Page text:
September 22, 2011
Records Scanning and Old Microfilm Systems
Records scanning is closing a gap that widens as technology advances. A good way to view this is to compare requirements to use system before and after records scanning. By this I mean comparing a system that uses hardcopy format records and one that made use of records scanning and is all digital imaging.
A government office in Chicago Illinois is now in the process of converting harcopy documents to microfiche. This would not include records scanning because the documents are instead filmed and then place on microfiche. The microfiche retrieval system will create a hardcopy type system without the benefit of advanced technology. Records scanning is more in tune with computer and internet systems.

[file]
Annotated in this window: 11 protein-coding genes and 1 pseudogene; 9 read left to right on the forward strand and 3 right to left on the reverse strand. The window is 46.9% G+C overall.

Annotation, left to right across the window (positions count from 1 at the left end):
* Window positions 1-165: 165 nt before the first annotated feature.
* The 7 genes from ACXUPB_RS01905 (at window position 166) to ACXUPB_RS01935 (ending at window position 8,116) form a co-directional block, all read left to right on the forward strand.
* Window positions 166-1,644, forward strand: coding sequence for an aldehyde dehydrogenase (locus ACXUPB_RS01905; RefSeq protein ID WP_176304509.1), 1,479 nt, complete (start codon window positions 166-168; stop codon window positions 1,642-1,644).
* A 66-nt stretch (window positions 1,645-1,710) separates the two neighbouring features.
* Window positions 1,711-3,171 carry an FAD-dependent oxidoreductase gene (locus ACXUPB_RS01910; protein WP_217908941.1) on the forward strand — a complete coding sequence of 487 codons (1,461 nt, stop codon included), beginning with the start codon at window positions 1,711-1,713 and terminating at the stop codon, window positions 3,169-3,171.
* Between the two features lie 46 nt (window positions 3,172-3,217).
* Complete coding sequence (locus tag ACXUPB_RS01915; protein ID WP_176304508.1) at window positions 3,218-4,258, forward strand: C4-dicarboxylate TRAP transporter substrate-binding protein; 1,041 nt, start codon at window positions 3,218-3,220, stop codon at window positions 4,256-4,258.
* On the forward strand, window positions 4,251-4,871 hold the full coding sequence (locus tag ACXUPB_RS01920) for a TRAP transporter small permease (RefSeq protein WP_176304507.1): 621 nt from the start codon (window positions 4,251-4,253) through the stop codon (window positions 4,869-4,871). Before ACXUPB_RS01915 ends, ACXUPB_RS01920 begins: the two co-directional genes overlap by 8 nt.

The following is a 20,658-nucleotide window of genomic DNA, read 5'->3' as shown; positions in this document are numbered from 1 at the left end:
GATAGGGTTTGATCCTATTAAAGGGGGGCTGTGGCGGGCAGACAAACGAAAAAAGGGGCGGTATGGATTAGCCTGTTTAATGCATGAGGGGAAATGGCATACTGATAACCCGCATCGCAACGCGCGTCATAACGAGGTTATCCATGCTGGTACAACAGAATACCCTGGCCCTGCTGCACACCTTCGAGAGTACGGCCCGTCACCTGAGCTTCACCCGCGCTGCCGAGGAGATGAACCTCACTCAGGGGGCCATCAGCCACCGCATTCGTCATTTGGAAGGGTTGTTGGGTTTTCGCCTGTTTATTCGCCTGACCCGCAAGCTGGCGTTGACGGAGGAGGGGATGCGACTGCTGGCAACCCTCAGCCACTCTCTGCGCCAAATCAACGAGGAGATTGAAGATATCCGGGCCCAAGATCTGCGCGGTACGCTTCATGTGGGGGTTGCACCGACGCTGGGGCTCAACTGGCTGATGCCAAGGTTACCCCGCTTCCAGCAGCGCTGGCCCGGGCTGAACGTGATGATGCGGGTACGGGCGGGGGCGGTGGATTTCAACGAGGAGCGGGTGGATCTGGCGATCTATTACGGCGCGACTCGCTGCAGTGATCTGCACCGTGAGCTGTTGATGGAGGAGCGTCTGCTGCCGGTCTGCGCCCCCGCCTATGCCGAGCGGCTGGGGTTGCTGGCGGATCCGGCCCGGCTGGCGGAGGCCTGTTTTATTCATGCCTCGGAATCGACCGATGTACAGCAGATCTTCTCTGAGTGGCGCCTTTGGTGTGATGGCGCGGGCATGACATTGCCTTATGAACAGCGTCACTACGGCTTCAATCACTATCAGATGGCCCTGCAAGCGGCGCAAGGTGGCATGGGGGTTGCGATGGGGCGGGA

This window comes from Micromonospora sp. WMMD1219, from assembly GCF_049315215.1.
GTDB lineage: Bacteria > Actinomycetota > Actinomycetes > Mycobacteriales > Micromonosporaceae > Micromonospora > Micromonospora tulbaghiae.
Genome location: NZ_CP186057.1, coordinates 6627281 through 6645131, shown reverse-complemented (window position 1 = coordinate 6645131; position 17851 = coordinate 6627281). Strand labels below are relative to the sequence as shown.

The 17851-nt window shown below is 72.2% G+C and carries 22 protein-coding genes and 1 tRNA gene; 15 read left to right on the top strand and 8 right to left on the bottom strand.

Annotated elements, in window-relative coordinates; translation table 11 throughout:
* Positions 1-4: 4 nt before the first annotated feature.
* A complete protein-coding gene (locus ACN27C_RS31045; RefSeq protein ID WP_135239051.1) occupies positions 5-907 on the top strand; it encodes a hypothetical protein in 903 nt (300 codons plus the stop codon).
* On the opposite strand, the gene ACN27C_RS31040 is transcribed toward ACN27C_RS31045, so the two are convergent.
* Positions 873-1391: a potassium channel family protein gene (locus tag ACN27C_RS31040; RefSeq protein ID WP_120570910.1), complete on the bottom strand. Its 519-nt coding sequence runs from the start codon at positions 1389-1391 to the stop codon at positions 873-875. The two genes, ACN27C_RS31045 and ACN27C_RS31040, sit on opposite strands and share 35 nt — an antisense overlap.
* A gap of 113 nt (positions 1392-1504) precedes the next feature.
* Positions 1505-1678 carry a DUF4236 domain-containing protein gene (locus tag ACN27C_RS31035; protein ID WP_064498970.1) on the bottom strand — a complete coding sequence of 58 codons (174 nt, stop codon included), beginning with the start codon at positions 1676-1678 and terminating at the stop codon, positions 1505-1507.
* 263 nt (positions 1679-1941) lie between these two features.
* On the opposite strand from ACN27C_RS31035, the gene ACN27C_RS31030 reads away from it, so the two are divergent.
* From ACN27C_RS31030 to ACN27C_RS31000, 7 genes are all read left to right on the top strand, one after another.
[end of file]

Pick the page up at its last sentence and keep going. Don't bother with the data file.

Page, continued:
Faster and more efficient services has always lead the way. Records scanning fits right inline and serves the purpose of fulfilling this need. Records scanning enables advanced systems to take advantage of the digital images to provide a fully automated storage and retrieval system. Prior to records scanning, a microfilm system requires lots of human intervention that is much slower and more expensive to maintain. Nevertheless, some companies still need to maintain a microfilm system. But, sooner or later, records scanning will probably be considered, if not for efficiency, for safety issues. Microfilm has a limited life span as well. There are many other reasons for records scanning and the best way to become aware of this is to contact a professional.